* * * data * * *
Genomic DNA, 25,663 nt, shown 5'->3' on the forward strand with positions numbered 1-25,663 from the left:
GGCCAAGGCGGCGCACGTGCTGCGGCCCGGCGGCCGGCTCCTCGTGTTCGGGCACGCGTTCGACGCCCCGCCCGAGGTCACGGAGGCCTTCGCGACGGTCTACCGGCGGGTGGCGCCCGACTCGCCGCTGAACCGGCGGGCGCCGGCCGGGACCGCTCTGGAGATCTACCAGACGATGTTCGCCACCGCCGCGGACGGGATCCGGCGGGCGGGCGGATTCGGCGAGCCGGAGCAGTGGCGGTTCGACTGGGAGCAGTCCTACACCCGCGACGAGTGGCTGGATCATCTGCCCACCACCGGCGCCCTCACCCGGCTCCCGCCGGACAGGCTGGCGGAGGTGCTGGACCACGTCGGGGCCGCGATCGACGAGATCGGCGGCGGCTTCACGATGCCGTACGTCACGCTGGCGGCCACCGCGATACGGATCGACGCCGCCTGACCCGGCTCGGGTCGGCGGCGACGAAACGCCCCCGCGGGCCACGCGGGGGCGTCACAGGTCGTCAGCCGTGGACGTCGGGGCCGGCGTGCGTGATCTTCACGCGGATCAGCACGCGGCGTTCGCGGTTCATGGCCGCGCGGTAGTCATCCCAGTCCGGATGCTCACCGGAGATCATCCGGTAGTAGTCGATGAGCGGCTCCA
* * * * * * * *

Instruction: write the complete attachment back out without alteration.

Genomic DNA, 25,663 nt, shown 5'->3' on the forward strand with positions numbered 1-25,663 from the left:
GGCCAAGGCGGCGCACGTGCTGCGGCCCGGCGGCCGGCTCCTCGTGTTCGGGCACGCGTTCGACGCCCCGCCCGAGGTCACGGAGGCCTTCGCGACGGTCTACCGGCGGGTGGCGCCCGACTCGCCGCTGAACCGGCGGGCGCCGGCCGGGACCGCTCTGGAGATCTACCAGACGATGTTCGCCACCGCCGCGGACGGGATCCGGCGGGCGGGCGGATTCGGCGAGCCGGAGCAGTGGCGGTTCGACTGGGAGCAGTCCTACACCCGCGACGAGTGGCTGGATCATCTGCCCACCACCGGCGCCCTCACCCGGCTCCCGCCGGACAGGCTGGCGGAGGTGCTGGACCACGTCGGGGCCGCGATCGACGAGATCGGCGGCGGCTTCACGATGCCGTACGTCACGCTGGCGGCCACCGCGATACGGATCGACGCCGCCTGACCCGGCTCGGGTCGGCGGCGACGAAACGCCCCCGCGGGCCACGCGGGGGCGTCACAGGTCGTCAGCCGTGGACGTCGGGGCCGGCGTGCGTGATCTTCACGCGGATCAGCACGCGGCGTTCGCGGTTCATGGCCGCGCGGTAGTCATCCCAGTCCGGATGCTCACCGGAGATCATCCGGTAGTAGTCGATGAGCGGCTCCA